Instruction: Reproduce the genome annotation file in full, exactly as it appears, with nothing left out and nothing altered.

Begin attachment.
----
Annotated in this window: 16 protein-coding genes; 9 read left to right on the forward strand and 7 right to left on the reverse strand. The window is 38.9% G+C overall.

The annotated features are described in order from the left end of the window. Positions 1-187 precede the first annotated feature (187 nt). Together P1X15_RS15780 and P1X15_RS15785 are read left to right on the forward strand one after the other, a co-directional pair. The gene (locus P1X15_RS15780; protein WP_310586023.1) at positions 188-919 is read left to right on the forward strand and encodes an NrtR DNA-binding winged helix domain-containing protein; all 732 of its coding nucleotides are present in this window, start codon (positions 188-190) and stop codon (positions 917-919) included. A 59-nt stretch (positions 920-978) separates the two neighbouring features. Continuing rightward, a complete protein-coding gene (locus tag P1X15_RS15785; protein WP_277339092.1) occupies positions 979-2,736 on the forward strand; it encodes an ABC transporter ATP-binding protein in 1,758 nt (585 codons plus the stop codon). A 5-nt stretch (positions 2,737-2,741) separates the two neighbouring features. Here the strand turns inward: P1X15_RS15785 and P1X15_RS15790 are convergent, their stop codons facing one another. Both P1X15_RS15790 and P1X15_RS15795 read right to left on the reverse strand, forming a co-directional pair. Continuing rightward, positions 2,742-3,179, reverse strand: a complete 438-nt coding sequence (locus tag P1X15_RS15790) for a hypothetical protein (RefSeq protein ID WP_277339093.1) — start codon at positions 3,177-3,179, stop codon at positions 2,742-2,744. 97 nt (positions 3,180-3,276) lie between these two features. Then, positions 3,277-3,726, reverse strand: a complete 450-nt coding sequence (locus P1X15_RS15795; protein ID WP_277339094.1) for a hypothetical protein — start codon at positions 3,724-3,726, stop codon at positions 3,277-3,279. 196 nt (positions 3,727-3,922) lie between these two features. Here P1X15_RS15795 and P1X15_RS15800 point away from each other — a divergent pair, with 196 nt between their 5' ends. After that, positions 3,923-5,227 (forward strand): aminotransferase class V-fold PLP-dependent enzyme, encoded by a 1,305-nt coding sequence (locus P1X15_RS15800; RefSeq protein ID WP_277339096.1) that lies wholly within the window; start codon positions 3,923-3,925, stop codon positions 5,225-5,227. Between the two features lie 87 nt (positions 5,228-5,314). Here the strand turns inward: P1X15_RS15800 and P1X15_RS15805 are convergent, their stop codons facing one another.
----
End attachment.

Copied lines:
Annotated in this window: 16 protein-coding genes; 9 read left to right on the forward strand and 7 right to left on the reverse strand. The window is 38.9% G+C overall.

The annotated features are described in order from the left end of the window. Positions 1-187 precede the first annotated feature (187 nt). Together P1X15_RS15780 and P1X15_RS15785 are read left to right on the forward strand one after the other, a co-directional pair. The gene (locus P1X15_RS15780; protein WP_310586023.1) at positions 188-919 is read left to right on the forward strand and encodes an NrtR DNA-binding winged helix domain-containing protein; all 732 of its coding nucleotides are present in this window, start codon (positions 188-190) and stop codon (positions 917-919) included. A 59-nt stretch (positions 920-978) separates the two neighbouring features. Continuing rightward, a complete protein-coding gene (locus tag P1X15_RS15785; protein WP_277339092.1) occupies positions 979-2,736 on the forward strand; it encodes an ABC transporter ATP-binding protein in 1,758 nt (585 codons plus the stop codon). A 5-nt stretch (positions 2,737-2,741) separates the two neighbouring features. Here the strand turns inward: P1X15_RS15785 and P1X15_RS15790 are convergent, their stop codons facing one another. Both P1X15_RS15790 and P1X15_RS15795 read right to left on the reverse strand, forming a co-directional pair. Continuing rightward, positions 2,742-3,179, reverse strand: a complete 438-nt coding sequence (locus tag P1X15_RS15790) for a hypothetical protein (RefSeq protein ID WP_277339093.1) — start codon at positions 3,177-3,179, stop codon at positions 2,742-2,744. 97 nt (positions 3,180-3,276) lie between these two features. Then, positions 3,277-3,726, reverse strand: a complete 450-nt coding sequence (locus P1X15_RS15795; protein ID WP_277339094.1) for a hypothetical protein — start codon at positions 3,724-3,726, stop codon at positions 3,277-3,279. 196 nt (positions 3,727-3,922) lie between these two features. Here P1X15_RS15795 and P1X15_RS15800 point away from each other — a divergent pair, with 196 nt between their 5' ends. After that, positions 3,923-5,227 (forward strand): aminotransferase class V-fold PLP-dependent enzyme, encoded by a 1,305-nt coding sequence (locus P1X15_RS15800; RefSeq protein ID WP_277339096.1) that lies wholly within the window; start codon positions 3,923-3,925, stop codon positions 5,225-5,227. Between the two features lie 87 nt (positions 5,228-5,314). Here the strand turns inward: P1X15_RS15800 and P1X15_RS15805 are convergent, their stop codons facing one another.